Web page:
There’s a witness with some character, huh?
McCullough’s team has also been called into question as to whether they effectively did their jobs, and more importantly, if they had also participated in unethical practices during the deliberations. Assistant District Attorney Kathi Alizadeh, for example, instructed the grand jury to consider a law — for the purpose of their decision — that was invalidated by the Supreme Court of the United States three decades ago (in the 1985 Tennessee v. Garner decision) and had a conversation that went a little something like this:
That alone should be enough ground to restart the case against Wilson under Missouri Statute 56.110.
“The grand jury did not find a reason for there to even be a trial. All evidence showed that the police officer followed protocol and the law and that it was not a murder but self defense. It was still a horrible situation but justified.” — C.G.
“I understand that, and while I believe the grand jury made a bad call, your statement above is that justice had been served. To say that is to imply that Wilson was the victim, when he is not. That’s why I asked ‘how?'” — R.F.
Regardless of what any person may think regarding the shooting of Michael Brown, the fact remains that some pretty sketchy events took place in the aftermath. The shooting of Michael Brown, and the subsequent investigation that took place afterward, could not have been planned out any better by Hollywood writers. It was dramatic and not only divided the nation, but divided the world. Audiences internationally watched this story unfold in real time, even up to the thrilling climax when a crooked prosecutor gamed the system so a crooked cop wouldn’t have the be held accountable for his actions.
The whole thing has, in this guy’s opinion, been a disgusting display as to how easily the American criminal justice system can be manipulated to suit idolatry. I have my opinions of what happened in Ferguson, Missouri on August 9, 2014, as do millions of other people, but its hard to relegate this part of the story to being solely “opinion” when the man himself, St. Louis County Prosecuting Attorney Bob McCullough, has even publicly admitted to wrongdoing.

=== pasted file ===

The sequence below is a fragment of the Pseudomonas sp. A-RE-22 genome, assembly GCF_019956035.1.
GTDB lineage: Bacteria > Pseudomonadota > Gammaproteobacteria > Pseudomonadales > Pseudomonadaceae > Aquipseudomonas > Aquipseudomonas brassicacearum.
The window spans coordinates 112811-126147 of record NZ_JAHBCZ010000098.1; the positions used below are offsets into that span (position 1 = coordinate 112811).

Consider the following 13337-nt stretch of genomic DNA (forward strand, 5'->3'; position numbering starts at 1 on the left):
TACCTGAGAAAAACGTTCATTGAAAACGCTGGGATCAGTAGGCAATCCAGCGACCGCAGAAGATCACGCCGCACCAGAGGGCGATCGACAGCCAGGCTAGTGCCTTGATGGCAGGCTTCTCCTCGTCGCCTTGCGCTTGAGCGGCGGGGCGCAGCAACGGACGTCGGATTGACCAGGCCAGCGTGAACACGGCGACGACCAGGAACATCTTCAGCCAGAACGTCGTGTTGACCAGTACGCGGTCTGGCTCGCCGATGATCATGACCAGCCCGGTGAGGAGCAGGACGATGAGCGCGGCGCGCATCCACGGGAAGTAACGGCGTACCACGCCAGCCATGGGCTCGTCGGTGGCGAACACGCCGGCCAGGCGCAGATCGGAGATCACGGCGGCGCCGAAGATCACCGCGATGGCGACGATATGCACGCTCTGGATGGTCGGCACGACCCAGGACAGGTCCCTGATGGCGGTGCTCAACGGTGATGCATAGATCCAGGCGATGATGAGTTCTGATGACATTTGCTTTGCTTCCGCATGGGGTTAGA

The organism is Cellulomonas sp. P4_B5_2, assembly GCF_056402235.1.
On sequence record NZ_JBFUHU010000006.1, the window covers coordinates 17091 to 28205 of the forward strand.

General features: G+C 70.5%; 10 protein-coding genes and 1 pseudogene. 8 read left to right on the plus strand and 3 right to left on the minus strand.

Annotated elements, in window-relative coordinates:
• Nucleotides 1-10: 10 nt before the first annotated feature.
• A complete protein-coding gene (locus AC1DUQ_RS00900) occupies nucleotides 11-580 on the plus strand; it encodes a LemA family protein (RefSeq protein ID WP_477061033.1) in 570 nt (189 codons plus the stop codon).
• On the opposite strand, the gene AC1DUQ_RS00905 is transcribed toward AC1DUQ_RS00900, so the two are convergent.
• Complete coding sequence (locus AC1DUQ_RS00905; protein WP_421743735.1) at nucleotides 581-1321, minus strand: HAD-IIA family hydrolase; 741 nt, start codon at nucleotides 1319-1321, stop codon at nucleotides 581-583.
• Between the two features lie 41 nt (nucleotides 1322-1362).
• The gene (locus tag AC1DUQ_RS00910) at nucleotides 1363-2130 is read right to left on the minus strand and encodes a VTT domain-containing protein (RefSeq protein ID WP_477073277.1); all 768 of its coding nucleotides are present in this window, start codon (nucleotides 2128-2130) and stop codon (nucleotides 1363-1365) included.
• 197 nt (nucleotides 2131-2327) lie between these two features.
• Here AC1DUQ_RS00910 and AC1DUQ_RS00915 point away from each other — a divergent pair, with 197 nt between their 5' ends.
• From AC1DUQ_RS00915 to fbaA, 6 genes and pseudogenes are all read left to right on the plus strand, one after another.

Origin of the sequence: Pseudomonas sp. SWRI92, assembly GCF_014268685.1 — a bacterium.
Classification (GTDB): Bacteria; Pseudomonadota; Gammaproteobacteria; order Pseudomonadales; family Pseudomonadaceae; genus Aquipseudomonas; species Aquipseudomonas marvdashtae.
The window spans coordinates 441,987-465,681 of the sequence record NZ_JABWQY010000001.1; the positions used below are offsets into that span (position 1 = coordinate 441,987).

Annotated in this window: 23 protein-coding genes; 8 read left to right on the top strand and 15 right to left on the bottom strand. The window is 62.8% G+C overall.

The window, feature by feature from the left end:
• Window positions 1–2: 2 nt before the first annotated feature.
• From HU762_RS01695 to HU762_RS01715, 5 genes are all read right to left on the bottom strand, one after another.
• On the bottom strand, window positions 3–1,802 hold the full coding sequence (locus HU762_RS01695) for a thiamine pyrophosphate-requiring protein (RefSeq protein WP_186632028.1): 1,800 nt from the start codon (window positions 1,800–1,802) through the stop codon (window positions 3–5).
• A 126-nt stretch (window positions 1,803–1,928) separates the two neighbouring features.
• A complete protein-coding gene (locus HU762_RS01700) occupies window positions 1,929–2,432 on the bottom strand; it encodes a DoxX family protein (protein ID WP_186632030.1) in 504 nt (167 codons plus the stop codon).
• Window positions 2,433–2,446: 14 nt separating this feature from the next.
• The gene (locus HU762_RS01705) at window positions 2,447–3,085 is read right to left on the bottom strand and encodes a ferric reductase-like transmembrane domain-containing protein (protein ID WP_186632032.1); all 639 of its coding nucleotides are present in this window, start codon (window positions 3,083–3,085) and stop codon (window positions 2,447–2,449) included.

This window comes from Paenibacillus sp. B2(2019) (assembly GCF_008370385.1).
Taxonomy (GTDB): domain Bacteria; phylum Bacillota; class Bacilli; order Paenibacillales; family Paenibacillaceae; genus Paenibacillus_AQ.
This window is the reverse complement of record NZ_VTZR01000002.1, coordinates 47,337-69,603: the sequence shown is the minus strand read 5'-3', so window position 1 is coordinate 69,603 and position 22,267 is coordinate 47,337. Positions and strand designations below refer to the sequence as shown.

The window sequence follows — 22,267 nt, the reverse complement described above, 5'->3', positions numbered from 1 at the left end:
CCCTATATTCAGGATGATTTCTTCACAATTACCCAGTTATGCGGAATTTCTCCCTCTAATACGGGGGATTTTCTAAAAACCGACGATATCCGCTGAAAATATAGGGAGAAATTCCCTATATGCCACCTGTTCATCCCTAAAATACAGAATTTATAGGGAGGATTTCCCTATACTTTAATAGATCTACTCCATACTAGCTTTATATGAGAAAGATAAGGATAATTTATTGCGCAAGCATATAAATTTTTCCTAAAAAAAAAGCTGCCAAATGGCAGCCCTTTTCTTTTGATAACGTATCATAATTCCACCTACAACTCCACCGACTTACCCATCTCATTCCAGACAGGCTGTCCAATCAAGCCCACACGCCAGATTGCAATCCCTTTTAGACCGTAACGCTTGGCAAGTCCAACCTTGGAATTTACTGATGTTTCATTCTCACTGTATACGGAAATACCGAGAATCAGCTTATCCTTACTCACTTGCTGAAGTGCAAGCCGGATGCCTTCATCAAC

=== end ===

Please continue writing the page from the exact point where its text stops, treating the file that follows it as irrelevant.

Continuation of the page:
The transcripts of the grand jury proceedings speak for themselves.
I know that I just finished a 52-day devotion to police brutality and misconduct, but I still feel this topic to be pretty much at the forefront of the American socio-political conversation. Say what you will about the events leading up to the grand jury’s decision to not indict Darren Wilson, but it’s pretty obvious that some foul legal manipulation has been at work here, and the story that has been birthed by these events seems to evolve every time we hear the name Ferguson. A sketchy shooting of an unarmed black man by a hostile white cop morphed into a police department cover-up, which turned into riots and an investigation by the Federal justice department (still ongoing, as far as I know), which contorted into a controversial investigation by the St. Louis County D.A.’s office, which ultimately transformed into the St. Louis County grand jury deciding not indict Officer Darren Wilson, in open defiance of the fact indictments are handed down over 99% of the time.
Five months later, this case is still ongoing and Mike Brown’s ghost still walks the streets of Ferguson in a harrowing pursuit of justice. My hope is that Judge McShane invokes Missouri Statute 56.110 and another grand jury preceding, with another prosecuting team, is performed more ethically. Say what you will about the shooting and the players involved, but the law has not been followed, and contrary to what C.G. and S.R. have said about the grand jury’s decision, justice has not been upheld. Justice cannot be upheld when Lady Justice has been so blatantly abused, no matter which way her scales tilt.
“A grand jury is still a group of people who are your peers..and they are a jury..but yes as you stated they do not go to trial..they look over the evidence and see if it is worthy for an indictment.. I’m sorry I didn’t know I had to break that all the way down..when I assumed you knew how it worked..and as I assumed right..you then just wanted to argue over piddly word choices..hhmm well if that’s all your argument was over than I guess we are done here. AND JUSTICE HAS BEEN UPHELD!!! <smiley face>” — S.R.
“Barf.” — A.D.